respecting their duties, more especially those relating to the police of camps, and to insist that proper hygienic regulations be rigidly enforced. It is believed that the suggestions of the medical directors have not been acted on in very many instances, or, if they have, the effort was of a spasmodic character, and soon ceased, and thus much opprobrium cast on the Medical Department which it does not deserve. This neglect of duty is not with the department, but rests with those officers of the regiments who have failed to carry out and adopt the proper measures and suggestions to insure the health of the troops. The Adjutant-General was requested September 1, from this office, to issue to the generals in the field and order to enforce rigid rules of police in their camps, in the hope of diminishing the sickness then so prevalent; and it is now respectfully suggested to the War Department that orders be published to the different commanding generals that cleanliness of the men should be attended to. Daily ablutions should never be omitted, especially of face, neck, chest, and arms. Bathing should be used whenever the opportunity permits.
Much attention should be paid to the food of the soldier, and to effect this desirable end each company should have a proper mess, and the men of the company not permitted to form messes of from four to six men, as by the latter process the food is not well cooked, which is of essential importance. It is the duty of the surgeon of a regiment to insist that these hygienic rules be enforced, and captains of companies should attend to the comforts of the men. It was suggested to the late Secretary War that biscuit or hard bread should from the common article of diet in camp life, as it is easily preserved, and that, if possible, fresh bread should be furnished the troops. When straw or hay is used for bedding it should be renewed as frequently as possible. The straw should be well beaten and thoroughly aired every day. Great cleanliness should be maintained in and around the tents, and these should be struck every three of four days for the purpose of purification. This will go far to preserve the health and efficiency of the command. All garbage should be daily removed, and sinks established and the men of the command be compelled to use them. A camp, whenever possible, should be removed to a new situation, and at a convenient distance, so as to obviate the poisonous emancipations produced by the prolonged sojourn of a large number of men and animals. To insure the carrying out of these instructions the inspecting generals of armies should make frequent and rigid inspections, and allpromptly reported to the Adjutant-General.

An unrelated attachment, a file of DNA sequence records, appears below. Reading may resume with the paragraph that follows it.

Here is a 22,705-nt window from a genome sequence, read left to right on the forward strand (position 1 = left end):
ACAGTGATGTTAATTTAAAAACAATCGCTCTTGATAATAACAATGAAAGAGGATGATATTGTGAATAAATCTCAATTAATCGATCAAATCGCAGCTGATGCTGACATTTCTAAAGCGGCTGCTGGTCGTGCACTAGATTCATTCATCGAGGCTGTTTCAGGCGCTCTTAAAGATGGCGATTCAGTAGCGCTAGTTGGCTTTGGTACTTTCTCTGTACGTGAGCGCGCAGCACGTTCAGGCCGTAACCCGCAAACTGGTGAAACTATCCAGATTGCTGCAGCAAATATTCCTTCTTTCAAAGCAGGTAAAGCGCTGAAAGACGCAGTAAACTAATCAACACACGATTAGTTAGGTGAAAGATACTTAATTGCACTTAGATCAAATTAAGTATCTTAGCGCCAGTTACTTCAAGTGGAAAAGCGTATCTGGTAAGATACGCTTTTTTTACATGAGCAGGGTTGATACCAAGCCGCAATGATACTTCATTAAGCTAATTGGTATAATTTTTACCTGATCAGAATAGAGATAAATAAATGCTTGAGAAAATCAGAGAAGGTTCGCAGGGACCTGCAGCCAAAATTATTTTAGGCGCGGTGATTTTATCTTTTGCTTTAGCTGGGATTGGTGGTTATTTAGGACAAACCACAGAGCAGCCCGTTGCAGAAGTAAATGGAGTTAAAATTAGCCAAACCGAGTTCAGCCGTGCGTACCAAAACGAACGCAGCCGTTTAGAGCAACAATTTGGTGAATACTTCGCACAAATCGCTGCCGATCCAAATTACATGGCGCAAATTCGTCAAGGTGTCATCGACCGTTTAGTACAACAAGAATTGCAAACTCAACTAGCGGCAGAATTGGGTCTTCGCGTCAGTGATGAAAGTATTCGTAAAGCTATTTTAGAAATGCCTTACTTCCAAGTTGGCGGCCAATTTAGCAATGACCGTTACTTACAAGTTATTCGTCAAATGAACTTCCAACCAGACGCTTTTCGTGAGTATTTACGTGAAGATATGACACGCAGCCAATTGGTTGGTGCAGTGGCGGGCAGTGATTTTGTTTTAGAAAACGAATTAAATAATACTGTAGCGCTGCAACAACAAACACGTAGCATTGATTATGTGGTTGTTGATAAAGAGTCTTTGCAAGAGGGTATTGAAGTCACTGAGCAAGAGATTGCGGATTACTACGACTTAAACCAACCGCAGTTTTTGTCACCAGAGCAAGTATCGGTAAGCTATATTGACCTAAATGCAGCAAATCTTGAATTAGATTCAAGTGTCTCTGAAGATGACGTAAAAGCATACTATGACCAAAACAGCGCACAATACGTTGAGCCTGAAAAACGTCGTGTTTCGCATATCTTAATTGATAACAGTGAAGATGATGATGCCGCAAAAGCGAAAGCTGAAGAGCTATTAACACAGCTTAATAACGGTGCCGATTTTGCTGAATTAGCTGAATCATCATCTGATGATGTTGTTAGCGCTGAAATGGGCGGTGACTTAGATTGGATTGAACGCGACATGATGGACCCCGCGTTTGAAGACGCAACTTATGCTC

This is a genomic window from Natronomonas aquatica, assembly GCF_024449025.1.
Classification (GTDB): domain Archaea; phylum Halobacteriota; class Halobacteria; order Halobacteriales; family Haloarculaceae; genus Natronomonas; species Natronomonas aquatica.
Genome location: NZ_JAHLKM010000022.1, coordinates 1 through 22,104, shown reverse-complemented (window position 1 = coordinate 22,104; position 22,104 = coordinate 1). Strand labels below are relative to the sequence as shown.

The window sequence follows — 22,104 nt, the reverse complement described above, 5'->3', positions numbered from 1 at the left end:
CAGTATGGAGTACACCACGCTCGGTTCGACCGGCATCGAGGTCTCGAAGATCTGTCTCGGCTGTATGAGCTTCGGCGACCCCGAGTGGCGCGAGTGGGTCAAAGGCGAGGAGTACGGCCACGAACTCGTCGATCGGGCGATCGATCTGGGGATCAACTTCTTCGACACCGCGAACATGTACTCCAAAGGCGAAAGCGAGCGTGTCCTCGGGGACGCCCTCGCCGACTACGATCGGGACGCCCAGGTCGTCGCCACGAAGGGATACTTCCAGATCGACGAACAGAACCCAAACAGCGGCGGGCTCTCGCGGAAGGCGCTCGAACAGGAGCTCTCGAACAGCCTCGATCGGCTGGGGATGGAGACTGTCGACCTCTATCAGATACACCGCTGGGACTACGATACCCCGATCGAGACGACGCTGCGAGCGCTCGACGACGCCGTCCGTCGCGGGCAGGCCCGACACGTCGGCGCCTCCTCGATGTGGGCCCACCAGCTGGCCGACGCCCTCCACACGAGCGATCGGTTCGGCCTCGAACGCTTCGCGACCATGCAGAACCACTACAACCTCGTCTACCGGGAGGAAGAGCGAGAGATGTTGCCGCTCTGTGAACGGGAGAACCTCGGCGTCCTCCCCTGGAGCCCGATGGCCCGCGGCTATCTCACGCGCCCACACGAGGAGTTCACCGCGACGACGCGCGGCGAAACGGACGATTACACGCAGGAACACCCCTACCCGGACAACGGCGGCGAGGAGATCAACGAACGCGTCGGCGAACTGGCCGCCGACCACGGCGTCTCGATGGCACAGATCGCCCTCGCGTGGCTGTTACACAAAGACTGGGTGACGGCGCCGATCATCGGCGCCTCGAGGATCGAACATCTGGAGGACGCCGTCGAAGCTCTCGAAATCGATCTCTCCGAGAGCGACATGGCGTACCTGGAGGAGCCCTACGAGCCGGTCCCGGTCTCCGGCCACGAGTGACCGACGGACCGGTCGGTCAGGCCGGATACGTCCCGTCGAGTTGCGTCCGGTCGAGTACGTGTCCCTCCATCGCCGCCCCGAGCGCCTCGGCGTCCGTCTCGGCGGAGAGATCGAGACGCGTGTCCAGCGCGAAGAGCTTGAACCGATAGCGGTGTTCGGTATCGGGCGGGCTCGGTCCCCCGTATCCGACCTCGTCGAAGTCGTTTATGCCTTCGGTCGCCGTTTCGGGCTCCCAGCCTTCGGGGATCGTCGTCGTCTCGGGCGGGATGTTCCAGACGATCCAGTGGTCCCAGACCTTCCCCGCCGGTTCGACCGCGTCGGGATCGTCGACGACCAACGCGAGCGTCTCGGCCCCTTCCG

The attention of the War Department is likewise called to the sending from Manassas of 400, 500, and 600 sick men by one train of cars. Under such circumstances it is impossible to give the proper care and attention to so large a number of invalids. The number of sick men should not exceed 100 at a time, except in extraordinary cases. In some instances, instead of sending the given number of sick men, as the medical officer who was to receive them was induced to believe would be sent him, the number was largely increased, which necessarily produced much annoyance and distress both to the medical attendant and his patients. The medical director at Manassas, having been directed to prevent, if possible, the occurrence of this evil, reports that by means of a guard this will in future not occur.
In conclusion, I would state that while there has perhaps been much sickness which could have been avoided, yet the experience of all military life shows that new troops, whether regulars or volunteers,